Monday, December 7, 2009

Candy and Carrots

One of the joys of the Christmas season for Josie and Lucy is... double desserts. I got them an advent calendar from Trader Joe's that has a small piece of chocolate with some Christmas image on it behind every door. So every night the girls get to open a door, split a piece of chocolate, and have their regular dessert (if they ate a good dinner). Lucy is pleased as punch at this arrangement. I don't know how she will ever go back to single dessert again.

Lucy is holding up her lolly pop which on this night was her "regular" dessert (in addition to the advent calendar chocolate). Note that in this picture Jo Jo is holding up her carrot which she is very pleased about. She just recently started eating carrots. I say, hey, whatever makes you happy as long as you're not hurting anyone. Happy Holidays!

Jingle Bells, Jingle Bells

Mitch is forming his new rock band but all of the participants aren't sure whether they want to be in the band. Everyone was a fan of Mitch's rockin' rendition of Jingle Bells, however. The silver guitar may not be as pretty as the blue sparkly guitar to the untrained eye, but it is Mitch's current favorite. Say hello to the G and L ASAT.

Bed Time

This is what I found a couple of nights ago when I went to get in our bed. The dolls are better than the truck loads of sand that we frequently find between our sheets that has fallen out of the girls pants cuffs. When your house is only 900 square feet and it is dark and raining, it is hard to make any of the house that is safe for playing, "off limits". Thus we often find trucks, dolls, sand, and fake food in between our sheets.

Avocado and Khaki

After a month of replacing the fascia boards and two months of debating paint colors, we finally had a contract crew here for a week painting our house. When it was all said and done, a miracle occurred and all of the residents of 613/619 were pleased with the result. Lucy was a particularly difficult audience since she wanted the house painted rainbow colors. It really does look sharp. Now we just have to get the front yard in shape, finish the little house, and get the back yard fixed up... But not until after Christmas.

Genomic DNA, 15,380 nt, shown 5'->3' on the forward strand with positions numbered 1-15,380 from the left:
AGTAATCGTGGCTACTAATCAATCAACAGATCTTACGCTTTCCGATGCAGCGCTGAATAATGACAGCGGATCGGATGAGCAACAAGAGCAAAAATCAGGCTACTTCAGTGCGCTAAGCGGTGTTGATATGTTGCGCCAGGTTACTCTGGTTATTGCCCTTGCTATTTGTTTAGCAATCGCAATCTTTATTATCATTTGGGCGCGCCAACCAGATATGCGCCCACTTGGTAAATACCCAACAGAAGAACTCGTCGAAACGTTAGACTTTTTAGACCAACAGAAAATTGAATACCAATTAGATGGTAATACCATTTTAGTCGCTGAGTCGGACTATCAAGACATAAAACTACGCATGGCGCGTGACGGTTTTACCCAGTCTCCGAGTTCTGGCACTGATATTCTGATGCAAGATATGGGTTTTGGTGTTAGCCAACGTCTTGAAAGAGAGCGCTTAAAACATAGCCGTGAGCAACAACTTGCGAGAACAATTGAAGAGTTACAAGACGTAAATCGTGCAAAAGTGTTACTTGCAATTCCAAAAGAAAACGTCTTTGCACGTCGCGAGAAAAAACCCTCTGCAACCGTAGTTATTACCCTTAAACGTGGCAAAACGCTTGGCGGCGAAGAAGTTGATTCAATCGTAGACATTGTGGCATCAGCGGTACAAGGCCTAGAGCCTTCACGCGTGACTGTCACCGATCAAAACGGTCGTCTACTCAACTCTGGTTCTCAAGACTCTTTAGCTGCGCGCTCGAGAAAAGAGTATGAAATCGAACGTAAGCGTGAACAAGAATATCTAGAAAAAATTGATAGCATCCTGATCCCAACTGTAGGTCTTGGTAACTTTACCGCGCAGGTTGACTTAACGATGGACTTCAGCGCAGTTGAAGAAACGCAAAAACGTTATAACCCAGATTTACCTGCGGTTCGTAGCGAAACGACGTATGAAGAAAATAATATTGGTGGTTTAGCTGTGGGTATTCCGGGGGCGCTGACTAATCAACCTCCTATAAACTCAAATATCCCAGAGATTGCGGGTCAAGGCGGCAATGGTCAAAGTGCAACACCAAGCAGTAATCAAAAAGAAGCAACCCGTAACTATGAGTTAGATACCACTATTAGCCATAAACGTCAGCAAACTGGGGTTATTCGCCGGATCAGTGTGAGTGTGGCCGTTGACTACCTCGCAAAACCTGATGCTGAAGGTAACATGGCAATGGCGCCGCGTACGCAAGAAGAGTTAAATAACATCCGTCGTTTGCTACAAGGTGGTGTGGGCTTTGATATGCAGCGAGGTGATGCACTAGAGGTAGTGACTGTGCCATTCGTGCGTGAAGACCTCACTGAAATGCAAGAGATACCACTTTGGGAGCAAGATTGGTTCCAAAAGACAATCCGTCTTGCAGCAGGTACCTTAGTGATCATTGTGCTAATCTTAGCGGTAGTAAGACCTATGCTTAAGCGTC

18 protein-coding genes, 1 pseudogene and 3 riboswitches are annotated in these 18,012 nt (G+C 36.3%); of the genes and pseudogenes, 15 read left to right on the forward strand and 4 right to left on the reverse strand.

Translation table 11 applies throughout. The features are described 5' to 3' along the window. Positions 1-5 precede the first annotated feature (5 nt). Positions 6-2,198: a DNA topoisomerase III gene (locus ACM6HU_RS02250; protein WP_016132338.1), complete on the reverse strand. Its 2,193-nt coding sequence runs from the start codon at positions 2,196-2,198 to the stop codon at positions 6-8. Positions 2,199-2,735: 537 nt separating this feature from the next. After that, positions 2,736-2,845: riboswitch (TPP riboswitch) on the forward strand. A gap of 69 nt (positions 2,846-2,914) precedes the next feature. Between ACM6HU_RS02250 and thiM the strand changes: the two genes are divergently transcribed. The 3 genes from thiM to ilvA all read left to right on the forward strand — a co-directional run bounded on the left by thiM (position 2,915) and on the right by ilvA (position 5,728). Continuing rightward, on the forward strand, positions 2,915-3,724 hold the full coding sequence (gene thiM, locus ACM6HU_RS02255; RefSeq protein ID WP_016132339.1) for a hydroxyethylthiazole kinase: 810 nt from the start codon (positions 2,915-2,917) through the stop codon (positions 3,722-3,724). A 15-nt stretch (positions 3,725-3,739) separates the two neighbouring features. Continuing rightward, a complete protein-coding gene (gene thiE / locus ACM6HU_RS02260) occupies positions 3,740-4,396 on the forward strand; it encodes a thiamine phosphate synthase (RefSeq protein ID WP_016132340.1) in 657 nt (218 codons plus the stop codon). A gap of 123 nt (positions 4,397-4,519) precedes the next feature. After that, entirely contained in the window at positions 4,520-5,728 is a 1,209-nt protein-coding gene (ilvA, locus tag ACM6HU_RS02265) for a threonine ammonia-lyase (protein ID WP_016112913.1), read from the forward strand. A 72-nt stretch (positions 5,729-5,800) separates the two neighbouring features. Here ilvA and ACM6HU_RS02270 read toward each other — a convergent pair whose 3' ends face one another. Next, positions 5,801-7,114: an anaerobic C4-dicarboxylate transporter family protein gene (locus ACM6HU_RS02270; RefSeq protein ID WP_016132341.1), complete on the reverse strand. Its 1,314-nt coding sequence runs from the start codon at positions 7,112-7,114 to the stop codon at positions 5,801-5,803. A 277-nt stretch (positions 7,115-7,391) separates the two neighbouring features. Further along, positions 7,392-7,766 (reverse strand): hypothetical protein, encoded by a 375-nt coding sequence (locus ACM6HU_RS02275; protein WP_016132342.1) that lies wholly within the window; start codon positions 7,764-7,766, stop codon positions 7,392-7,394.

Thursday, December 3, 2009

Offset This Baby!

I'm trying to figure out the best way to calculate the carbon offset values for all the plants we plant every year at our park. We typically plant between 10,000 and 15,000 coastal sage scrub plants (California sagebrush, purple sage, buckwheat, etc.) into degraded annual grassland. Our average acreage per year is pretty small, between 2 and 3 acres I would estimate. The park service is climate change obsessed these days and one of its obsessions is getting all its parks to be climate friendly (I say, "Howdy climate! How you doin?"). One of the goals of climate friendliness is to get to zero net carbon gain per park by some absurd year like 2016 (right around the corner people, right around the corner...).

So I thought I would try to do my part by coming up with some back of the envelope calculation for the carbon sequestration value of all of these lovely little plants that I plant each year. The complicated part is that it turns out that it is pretty darn tricky and somewhat controversial to calculate these types of values. Since people are going to pay for carbon offsets in many areas of the world (including ours) scientists and policy makers want these carbon sequestration estimates to be rigorous and not just b.s. Which is all fine and good except that all of the fully developed models are based on TREES (How many times do I have to tell you people that I don't live in a forest, SHRUBLAND I tell you, SHRUBLAND).

So anyway, I'm going to sit in my office for a few hours over the next couple of weeks and try to figure this all out or at least take a good stab at it without actually going into the field with a gas exchange analyzer. Wish me luck, and if you have any genius ideas (Sarah Otterstrom, I know you do this kind of thing for a living...), let me know. Right now what I have is some published dry weight data for coastal sage scrub and annual grasslands, some published soil respiration rates for coastal sage scrub and annual grassland, and a bunch of data on number of plants of what type that I have planted. I could also actually measure plants of different ages in the field since I know when I planted all my plants.

I know this is really exciting for all you non-scientists out there but I just had to share.